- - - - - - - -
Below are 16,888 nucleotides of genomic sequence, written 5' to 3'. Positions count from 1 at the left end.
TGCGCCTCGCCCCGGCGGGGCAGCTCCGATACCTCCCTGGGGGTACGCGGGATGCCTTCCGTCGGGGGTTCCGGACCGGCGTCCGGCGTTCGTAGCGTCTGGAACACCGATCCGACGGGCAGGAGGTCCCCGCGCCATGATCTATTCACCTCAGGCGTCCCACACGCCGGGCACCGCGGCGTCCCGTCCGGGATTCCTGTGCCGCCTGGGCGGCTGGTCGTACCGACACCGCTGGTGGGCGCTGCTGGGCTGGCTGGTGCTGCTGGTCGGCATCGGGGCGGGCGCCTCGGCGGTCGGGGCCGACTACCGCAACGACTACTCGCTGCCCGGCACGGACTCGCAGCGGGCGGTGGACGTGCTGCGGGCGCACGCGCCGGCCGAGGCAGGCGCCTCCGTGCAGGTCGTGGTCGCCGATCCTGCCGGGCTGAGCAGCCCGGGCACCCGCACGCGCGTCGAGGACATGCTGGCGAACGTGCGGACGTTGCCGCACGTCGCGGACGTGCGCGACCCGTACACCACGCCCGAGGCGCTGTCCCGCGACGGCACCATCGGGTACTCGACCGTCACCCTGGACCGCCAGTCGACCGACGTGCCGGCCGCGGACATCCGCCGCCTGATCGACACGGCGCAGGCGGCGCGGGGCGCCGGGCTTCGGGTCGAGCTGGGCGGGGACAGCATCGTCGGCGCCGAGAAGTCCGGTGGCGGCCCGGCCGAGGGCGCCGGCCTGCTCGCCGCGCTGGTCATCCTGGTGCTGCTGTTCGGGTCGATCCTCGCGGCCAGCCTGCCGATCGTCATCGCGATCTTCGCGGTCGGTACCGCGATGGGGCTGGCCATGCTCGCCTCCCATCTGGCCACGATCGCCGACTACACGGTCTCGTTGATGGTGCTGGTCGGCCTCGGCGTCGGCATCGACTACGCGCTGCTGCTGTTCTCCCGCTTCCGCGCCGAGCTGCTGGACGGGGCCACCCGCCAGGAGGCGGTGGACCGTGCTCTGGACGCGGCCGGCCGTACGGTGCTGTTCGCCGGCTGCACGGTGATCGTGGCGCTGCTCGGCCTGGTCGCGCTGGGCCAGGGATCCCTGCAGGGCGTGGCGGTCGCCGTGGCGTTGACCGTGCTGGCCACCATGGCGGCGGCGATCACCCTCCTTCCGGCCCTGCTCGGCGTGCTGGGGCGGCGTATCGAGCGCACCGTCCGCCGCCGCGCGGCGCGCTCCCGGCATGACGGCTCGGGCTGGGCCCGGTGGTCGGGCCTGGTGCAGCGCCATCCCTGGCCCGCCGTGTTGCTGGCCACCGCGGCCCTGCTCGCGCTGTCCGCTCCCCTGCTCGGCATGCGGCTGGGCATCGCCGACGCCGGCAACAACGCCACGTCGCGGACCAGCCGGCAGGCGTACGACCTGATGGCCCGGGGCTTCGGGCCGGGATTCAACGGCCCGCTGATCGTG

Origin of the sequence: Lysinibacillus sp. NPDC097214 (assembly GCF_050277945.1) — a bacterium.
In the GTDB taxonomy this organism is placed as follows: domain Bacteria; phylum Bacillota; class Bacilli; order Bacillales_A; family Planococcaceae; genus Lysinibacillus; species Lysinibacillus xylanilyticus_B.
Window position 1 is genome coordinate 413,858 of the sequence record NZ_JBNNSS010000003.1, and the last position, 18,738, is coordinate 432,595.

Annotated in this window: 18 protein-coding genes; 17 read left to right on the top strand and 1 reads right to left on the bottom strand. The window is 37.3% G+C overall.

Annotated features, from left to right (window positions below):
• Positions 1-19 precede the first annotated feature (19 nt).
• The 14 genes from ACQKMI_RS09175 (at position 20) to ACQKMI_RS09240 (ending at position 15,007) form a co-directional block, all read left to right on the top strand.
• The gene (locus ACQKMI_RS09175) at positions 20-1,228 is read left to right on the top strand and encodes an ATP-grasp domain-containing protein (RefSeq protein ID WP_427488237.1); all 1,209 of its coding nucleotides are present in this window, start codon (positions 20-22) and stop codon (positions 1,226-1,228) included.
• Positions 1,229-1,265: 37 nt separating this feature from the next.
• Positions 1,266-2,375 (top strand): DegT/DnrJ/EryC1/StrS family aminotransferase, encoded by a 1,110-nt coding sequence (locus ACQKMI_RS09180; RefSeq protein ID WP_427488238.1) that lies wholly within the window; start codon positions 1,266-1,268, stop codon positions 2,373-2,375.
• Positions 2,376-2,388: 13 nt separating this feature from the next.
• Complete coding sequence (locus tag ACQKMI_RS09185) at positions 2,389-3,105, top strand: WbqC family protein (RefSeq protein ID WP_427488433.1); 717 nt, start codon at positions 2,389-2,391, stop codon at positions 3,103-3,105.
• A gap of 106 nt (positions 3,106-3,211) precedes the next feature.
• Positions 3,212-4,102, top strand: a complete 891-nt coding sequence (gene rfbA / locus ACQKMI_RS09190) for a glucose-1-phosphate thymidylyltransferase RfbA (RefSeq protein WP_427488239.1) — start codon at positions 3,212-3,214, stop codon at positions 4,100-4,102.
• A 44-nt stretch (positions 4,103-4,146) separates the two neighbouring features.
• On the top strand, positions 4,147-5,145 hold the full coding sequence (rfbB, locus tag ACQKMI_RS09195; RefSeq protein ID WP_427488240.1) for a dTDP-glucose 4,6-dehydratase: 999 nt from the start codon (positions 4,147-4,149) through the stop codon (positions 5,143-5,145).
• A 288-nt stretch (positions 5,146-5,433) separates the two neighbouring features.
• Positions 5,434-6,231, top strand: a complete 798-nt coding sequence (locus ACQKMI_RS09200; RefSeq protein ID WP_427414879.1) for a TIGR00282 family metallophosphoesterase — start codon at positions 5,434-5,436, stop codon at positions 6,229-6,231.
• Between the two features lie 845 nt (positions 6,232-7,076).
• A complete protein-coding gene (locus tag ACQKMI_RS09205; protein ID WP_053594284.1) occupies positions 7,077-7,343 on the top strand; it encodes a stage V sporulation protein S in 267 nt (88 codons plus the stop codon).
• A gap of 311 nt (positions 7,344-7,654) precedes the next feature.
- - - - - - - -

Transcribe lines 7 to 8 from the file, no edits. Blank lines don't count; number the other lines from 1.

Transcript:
Annotated features, from left to right (window positions below):
• Positions 1-19 precede the first annotated feature (19 nt).